Do you really think we'll put our money into a problem situation with a partner we all know is ill-equipped to handle problems, and just give him complete control?
One of the trickiest things we do is partner up with people in foreclosure. It’s a high-risk play, particularly because partners can be a real pain in the ass.
And do you know what they say about partners?
You’d better believe it.
Asking for trouble
But we don’t get to choose.
We’re pretty much committed to going into business with whoever happens to be the owner of that property on the brink of foreclosure, and that creates all kinds of problems for us.
You probably know, one of the first rules of business is . . . avoid partnerships.
And there’s a good reason for it. When that partner of yours screws up, you’ve screwed up. So, if you decide to take on a partner, it’s always a good idea to make damn sure you get a good one.
What does that mean?
Before taking on a new partner, check out his track record to confirm he’s got successes under his belt, is responsible enough, and can be depended on.
Take a look at the people he hangs with and think long and hard about anyone who runs with the wrong crowd because his posse will soon be your posse.
And pay particular attention to his recent history because if he’s been in trouble lately, you can pretty much count on you being in trouble the moment you sign on the dotted line.
meth labs R us
So, who do we take on as partners?
You guessed it, that guy with all the problems, typically.
He’s in foreclosure now, has a history of making a mess of things, has a property that’s been a problem for the county for many years (just ask the neighbors), and seems to screw up everything he gets his hands on.
He has no money, no job, and is living with the power turned off in his girlfriend’s trailer because his place had been boarded up.
And he’s scheduled to be arraigned next week, having something to do with a couple meth labs the cops found on his property (he got five years).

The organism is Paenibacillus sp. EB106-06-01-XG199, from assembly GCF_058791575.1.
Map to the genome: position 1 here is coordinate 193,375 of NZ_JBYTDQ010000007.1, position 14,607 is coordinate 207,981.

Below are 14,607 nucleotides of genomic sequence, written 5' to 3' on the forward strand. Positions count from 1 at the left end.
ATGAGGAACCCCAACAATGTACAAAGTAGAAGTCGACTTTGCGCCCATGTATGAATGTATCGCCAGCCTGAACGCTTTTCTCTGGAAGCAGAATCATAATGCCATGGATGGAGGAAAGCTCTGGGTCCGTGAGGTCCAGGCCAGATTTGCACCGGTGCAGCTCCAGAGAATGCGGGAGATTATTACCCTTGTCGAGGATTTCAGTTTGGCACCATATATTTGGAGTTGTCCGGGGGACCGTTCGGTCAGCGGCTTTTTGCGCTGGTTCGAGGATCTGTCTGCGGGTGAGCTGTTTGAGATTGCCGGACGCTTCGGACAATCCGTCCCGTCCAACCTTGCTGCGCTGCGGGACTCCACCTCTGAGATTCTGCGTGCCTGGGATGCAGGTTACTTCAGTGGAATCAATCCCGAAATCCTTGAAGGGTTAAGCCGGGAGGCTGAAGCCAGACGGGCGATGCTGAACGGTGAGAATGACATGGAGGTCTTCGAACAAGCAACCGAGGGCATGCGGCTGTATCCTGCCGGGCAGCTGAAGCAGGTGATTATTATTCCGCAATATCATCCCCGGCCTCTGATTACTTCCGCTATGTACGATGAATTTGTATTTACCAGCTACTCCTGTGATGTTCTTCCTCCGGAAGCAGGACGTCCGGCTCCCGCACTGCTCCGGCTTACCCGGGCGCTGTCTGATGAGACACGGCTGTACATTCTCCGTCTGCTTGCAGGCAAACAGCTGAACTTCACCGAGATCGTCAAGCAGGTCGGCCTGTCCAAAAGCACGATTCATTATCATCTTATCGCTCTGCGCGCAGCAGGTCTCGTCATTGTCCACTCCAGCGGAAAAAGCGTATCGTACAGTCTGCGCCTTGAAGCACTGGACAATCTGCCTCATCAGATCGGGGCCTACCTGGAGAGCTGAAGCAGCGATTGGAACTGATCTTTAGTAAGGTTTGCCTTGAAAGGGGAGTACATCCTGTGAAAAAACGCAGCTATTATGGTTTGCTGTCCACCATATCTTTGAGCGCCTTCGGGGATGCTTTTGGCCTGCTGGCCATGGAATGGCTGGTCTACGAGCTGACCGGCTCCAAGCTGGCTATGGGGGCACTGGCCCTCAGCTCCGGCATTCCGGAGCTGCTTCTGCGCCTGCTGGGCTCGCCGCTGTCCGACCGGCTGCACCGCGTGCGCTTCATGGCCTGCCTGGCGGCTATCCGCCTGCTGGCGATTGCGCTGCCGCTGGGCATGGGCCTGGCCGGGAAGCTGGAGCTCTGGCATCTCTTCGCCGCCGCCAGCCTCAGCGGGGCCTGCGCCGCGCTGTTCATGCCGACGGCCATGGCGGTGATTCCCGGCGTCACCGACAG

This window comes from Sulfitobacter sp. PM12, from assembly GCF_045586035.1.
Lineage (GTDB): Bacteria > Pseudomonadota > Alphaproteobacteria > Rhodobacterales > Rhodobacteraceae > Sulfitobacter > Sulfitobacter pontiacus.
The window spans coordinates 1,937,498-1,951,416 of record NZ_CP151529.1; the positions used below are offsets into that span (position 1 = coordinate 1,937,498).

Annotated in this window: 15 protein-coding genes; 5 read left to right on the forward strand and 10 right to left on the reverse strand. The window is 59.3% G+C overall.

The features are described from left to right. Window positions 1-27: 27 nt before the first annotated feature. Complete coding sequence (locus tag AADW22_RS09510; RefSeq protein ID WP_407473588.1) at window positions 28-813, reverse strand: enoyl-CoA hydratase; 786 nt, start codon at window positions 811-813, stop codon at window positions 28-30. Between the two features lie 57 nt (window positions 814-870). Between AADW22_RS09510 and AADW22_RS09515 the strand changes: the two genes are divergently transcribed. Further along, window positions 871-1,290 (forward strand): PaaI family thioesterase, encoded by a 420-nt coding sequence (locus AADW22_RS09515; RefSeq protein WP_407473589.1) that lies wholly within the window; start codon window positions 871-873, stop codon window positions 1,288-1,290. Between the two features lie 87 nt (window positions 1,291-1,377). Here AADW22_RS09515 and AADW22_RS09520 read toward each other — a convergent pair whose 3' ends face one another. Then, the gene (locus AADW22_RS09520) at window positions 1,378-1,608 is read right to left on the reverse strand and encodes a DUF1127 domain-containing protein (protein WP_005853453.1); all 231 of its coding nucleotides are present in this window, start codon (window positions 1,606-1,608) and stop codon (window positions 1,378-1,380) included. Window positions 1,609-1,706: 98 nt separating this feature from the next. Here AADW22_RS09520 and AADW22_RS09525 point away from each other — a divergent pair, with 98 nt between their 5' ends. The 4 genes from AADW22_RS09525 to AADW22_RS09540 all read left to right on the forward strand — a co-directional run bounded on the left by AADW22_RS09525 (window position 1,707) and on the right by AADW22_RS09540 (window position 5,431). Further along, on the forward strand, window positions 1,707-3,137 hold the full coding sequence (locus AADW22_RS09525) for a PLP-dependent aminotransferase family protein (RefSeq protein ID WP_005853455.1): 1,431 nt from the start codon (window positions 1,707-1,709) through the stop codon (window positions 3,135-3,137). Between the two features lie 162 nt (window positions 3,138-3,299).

What do we call him?
Well, certainly not unusual.
Your office makes a big deal about us stepping in and taking charge.
It’s important we take control whenever we get involved, because until then, things are nearly always out-of-control. There’s a reason they’re in foreclosure, Rob, with a property that’s a disaster.
Here’s the line from your press release . . .
In other situations, the property was placed in a trust and the defendants acted as trustees. Most property owners believed they still owned the property, but the defendants actually had control.— March 14, 2007 Press Release
Do you really think we’ll put our money into a problem situation with a partner we all know is ill-equipped to handle problems, and just give him complete control?
Does that make sense to you?
Someone who’s totally irresponsible and has no ability to do anything but mess things up even worse than they’re already messed up, and you think he’s the one to put in charge?
Rob, he’s the one who created this mess.
Accepting full responsibility
When we get involved as a partner, Rob, we take control. It’s an absolute and not unreasonable requirement and we refuse to get involved without having control. Otherwise, we’d lose every nickel we’ve invested, pure and simple.
Most partners have issues that make them less than dependable, to put it kindly. Not all, of course, but enough. Some drink and some take drugs, and giving them control would be nothing short of a formula for certain disaster.
And doing so would be stupid.
By putting us in charge, everyone is guaranteed the problems will be addressed and quickly squared away.
You’ve argued ” . . . Most property owners believe they still owned the property . . .”
And they do, as co-owners of the trust, along with us.
You’ve argued ” . . . but defendant’s actually had control.”
And we do, thankfully, because now, at long last, there’s someone in charge who can be depended upon to get those problems resolved. Our partners appreciate the fact that we’re in control. They’re actually delighted to see those difficult issues they’ve been unable to handle finally being resolved.
You say it like it’s something sinister, Rob, and that makes absolutely no sense.
But really, what else is new?